Contributed: Priyaish Srivastava
What is jaundice?
Jaundice is a serious condition in which the color of your skin, whites of the eye (sclera), the mucous membrane, and bodily fluids turn yellow. This condition occurs when the level of bilirubin in your blood crosses 2.5 to 3 mg/dL (milligrams per deciliter) and enters your bile duct in the liver where bile juice is produced.
Bilirubin is a yellow color waste substance formed in your bloodstream from the dead red blood cells (RBCs) and usually passes through your bile duct via urine or stool.
Jaundice, an excess of bile pigment in the blood, is a symptom of an underlying disease rather than a disease itself. If you experience any symptoms of the condition, you must undergo an early diagnosis to ascertain the disease giving rise to jaundice.
What are the symptoms of jaundice?
It is possible in some cases that you may not experience jaundice symptoms when it initially affects you but it can damage your body if not discovered in time. Hence, it is vital to keep an eye out for the symptoms of jaundice, which include:
- Burning sensation while peeing
- Dark-colored urine
- Pale or clay-colored tool
- Frequent abdominal pain
- Repeated episodes of fever
- A sensation of chills and cold sweats
- Unintentional weight loss
- Itchy and irritating skin
- Always feeling tired
- Vomiting and fever
Some symptoms of jaundice that might indicate an underlying serious disease include:
- Inability or difficulty in sleeping
- Suicidal thoughts
- Obstruction in the brain functions
- Symptoms of Hepatitis A, HepB, or Hep C
- Swollen legs and stomach due to fluid build-up
- Gallstones and tumors
What causes jaundice?
Jaundice affects you when the bilirubin levels rise and enters your liver through your bloodstream, it gives rise to conjugated bilirubin- a condition in which other enzymes and chemicals that are present in your liver attach themselves to the bilirubin. The conjugated bilirubin then finds its way to your bile (a fluid formed in your liver that processes digestion) and leaves your body through stool or urine, causing pale-colored stool or dark-colored urine, which surmounts to jaundice.
The most common diseases that can cause jaundice are:
- Malaria: A blood infection due to the Anopheles mosquito bite
- Sickle cell anemia: A disorder that results in the breakdown of red blood cells
- Leptospirosis: A contagious bacterial infection that spreads from animals or their feces and urine
- Hepatitis: Liver inflammation due to the use of infected needles, contaminated water or food, bodily fluid exchange, and sexual transmission
- Liver cirrhosis: A condition in which your liver gets scarred due to long-term alcohol abuse, drugs, or infection
- Gallstones: Excessive calcium deposit in the gallbladder that obstructs the bile duct
- Pancreatic cancer: Cancer of the pancreas
- Biliary atresia: A genetic disorder that causes thin or no bile duct
In most cases, jaundice does not require medical intervention. However, aggravated jaundice cases should not be left untreated and medical attention should be availed immediately, without which serious health complications could arise.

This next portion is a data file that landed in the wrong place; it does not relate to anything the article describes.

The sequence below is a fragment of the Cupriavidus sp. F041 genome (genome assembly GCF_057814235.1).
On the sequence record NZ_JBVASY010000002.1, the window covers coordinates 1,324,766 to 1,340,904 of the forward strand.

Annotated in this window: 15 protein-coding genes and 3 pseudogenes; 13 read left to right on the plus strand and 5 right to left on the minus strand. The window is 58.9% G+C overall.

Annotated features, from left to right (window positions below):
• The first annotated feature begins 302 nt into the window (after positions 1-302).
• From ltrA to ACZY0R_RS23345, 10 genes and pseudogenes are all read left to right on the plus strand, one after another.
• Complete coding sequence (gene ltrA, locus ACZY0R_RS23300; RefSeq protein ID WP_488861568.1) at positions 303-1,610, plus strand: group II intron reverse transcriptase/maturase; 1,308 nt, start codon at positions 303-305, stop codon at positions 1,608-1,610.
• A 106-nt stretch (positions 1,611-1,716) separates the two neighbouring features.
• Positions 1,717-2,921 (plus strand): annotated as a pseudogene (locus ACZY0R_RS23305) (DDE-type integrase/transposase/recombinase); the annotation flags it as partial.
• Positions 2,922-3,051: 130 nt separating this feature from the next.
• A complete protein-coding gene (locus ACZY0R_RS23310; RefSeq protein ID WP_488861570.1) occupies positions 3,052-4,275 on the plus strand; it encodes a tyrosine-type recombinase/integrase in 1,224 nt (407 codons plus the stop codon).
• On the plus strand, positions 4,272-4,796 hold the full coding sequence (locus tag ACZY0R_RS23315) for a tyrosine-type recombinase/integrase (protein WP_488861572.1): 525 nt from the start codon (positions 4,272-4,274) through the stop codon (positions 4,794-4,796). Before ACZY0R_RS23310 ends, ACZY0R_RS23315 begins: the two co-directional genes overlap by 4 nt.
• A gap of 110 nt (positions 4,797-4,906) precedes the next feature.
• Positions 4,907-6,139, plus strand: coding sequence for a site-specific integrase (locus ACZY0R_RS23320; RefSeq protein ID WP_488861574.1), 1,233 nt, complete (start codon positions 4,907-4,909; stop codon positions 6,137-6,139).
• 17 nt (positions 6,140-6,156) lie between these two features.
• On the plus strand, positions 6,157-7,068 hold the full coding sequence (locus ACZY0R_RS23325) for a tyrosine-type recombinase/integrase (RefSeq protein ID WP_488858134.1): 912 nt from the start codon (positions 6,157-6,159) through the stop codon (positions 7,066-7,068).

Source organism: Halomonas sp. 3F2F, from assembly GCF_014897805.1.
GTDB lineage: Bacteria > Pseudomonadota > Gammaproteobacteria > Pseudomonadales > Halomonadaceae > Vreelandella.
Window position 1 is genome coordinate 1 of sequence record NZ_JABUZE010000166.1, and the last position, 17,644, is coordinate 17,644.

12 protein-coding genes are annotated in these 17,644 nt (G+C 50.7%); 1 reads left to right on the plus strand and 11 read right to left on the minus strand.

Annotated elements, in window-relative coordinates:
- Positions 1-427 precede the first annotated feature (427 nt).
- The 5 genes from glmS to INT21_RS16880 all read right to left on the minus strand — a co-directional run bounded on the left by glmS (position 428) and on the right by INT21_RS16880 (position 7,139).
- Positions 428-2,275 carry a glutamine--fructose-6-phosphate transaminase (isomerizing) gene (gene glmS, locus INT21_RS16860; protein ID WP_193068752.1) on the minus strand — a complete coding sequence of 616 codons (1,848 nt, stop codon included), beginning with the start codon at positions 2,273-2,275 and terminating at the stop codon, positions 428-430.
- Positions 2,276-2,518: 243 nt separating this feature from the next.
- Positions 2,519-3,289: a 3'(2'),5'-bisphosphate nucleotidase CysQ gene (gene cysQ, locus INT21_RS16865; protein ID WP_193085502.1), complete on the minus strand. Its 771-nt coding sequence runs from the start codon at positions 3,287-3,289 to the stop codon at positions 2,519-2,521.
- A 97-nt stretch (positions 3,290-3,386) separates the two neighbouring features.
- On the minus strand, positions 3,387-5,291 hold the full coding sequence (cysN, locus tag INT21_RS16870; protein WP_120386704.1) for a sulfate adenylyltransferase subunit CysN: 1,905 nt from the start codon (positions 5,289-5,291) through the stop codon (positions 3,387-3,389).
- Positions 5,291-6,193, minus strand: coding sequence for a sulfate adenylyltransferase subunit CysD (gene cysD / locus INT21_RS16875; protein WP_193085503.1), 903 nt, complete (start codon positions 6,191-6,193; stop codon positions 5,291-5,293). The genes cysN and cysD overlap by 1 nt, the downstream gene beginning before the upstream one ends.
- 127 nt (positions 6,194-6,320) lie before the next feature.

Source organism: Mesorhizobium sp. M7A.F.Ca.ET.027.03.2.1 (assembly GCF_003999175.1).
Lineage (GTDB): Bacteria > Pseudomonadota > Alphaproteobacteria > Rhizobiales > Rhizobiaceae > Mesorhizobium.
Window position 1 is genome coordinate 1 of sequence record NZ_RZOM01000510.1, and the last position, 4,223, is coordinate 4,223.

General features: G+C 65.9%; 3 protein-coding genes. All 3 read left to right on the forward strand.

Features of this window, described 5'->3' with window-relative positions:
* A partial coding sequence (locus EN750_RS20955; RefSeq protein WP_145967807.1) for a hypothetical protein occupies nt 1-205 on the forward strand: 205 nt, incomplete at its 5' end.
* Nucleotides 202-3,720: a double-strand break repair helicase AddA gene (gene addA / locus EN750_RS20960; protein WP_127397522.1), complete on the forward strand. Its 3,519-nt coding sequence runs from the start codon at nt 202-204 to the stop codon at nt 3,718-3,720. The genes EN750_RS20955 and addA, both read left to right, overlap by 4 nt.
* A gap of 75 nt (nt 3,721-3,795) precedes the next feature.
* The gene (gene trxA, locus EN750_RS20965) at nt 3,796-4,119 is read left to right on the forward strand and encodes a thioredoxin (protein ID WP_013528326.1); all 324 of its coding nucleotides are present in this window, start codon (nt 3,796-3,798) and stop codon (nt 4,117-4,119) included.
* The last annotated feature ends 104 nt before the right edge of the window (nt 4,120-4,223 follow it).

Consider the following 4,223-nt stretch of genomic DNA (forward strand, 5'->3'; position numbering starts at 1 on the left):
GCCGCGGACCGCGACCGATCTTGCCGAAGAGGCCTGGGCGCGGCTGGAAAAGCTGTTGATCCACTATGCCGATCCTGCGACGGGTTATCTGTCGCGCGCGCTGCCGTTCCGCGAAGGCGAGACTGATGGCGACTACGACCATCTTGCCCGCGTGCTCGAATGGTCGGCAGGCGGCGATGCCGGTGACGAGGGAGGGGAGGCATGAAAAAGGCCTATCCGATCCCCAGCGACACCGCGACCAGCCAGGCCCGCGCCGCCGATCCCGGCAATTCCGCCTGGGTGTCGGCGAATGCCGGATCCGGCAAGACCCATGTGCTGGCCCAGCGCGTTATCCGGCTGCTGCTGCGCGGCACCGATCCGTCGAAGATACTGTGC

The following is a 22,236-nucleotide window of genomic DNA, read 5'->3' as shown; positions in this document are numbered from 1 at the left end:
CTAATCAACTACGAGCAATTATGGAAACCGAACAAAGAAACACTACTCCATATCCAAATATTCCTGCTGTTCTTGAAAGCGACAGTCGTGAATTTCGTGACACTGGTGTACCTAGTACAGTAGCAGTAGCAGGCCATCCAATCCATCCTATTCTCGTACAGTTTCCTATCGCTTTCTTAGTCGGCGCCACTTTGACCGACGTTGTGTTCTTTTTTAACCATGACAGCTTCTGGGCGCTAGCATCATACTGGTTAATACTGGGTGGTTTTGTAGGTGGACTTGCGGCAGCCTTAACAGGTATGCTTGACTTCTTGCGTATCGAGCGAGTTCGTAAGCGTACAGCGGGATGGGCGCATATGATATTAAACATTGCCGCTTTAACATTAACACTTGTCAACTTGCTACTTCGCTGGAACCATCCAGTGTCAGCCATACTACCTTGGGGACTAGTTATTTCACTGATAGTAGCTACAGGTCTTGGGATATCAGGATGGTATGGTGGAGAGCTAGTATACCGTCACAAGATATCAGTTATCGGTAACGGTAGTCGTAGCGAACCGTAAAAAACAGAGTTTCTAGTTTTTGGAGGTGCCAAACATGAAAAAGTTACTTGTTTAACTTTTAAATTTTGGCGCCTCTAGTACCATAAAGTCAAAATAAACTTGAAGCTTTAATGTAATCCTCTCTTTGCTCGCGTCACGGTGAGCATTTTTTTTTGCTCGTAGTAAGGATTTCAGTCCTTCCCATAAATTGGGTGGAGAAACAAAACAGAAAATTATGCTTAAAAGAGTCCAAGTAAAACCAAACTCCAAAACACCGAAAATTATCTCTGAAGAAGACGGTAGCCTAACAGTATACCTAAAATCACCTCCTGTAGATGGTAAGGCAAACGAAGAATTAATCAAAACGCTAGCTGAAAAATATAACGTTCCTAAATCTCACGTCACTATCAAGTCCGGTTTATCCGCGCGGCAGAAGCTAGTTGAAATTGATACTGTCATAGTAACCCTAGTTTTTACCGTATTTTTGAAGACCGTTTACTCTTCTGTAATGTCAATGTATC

How is jaundice diagnosed?
When diagnosing jaundice, the doctor will check your bilirubin levels as it is the most important parameter for the diagnosis. Your stomach will be checked for firmness or tenderness of the liver via a physical examination. Your doctor might also recommend additional diagnostics to check whether you have jaundice or not. Some of these tests include:
- Liver function test (LFT): Also known as a liver panel, an LFT is a blood test that helps in determining whether or not your liver is functioning properly. This test is also ideal to determine the presence of jaundice.
- Bilirubin test: A bilirubin blood test helps in determining the bilirubin levels in your blood. If the reports indicate that the bilirubin level is more than 2.5 to 3 mg/dL, you probably have been affected by jaundice.
- Complete blood count test (CBC): A CBC helps in determining the count of red blood cells, white blood cells, and platelets in your body along with bilirubin levels to ascertain the presence of jaundice.
- Hepatitis test: A hepatitis test can help in determining a wide range of liver infections that can lead to jaundice.
How can you prevent jaundice?
Since jaundice is completely related to liver functions, hence, maintaining a healthy liver can protect you from jaundice. Here are a few tips that you can follow to maintain and improve your liver health:
- Eating a healthy diet
- Consuming a moderate amount of alcohol or no alcohol at all (recommended)
- Avoid unprotected sex and sharing your essentials
- Exercise regularly and maintain a healthy weight
- Get early diagnosis if you experience any symptoms
Diet tips to manage & ease the symptoms of jaundice
Jaundice is not the end of the world. It’s a curable and manageable condition. Here are a few diet tips you should adopt to ease the symptoms of jaundice and get on the road to recovery:
- Drink at least 2-3 liters or up to 8 glasses of water every day
- Eat more green vegetables and reduce red meat intake
- Honey, pineapples, oranges, papaya, and mango can help control the bilirubin levels
- Nuts can help in detoxifying your liver
- Reduce or avoid foods rich in iron
- Decrease the intake of sugar and salt
- Avoid having foods high in fat
You now know that jaundice is not a disease but a condition that occurs due to an underlying illness. To manage this condition, it is important that at first, you examine the above-mentioned symptoms, get an early diagnosis, and start on the above-suggested diet.
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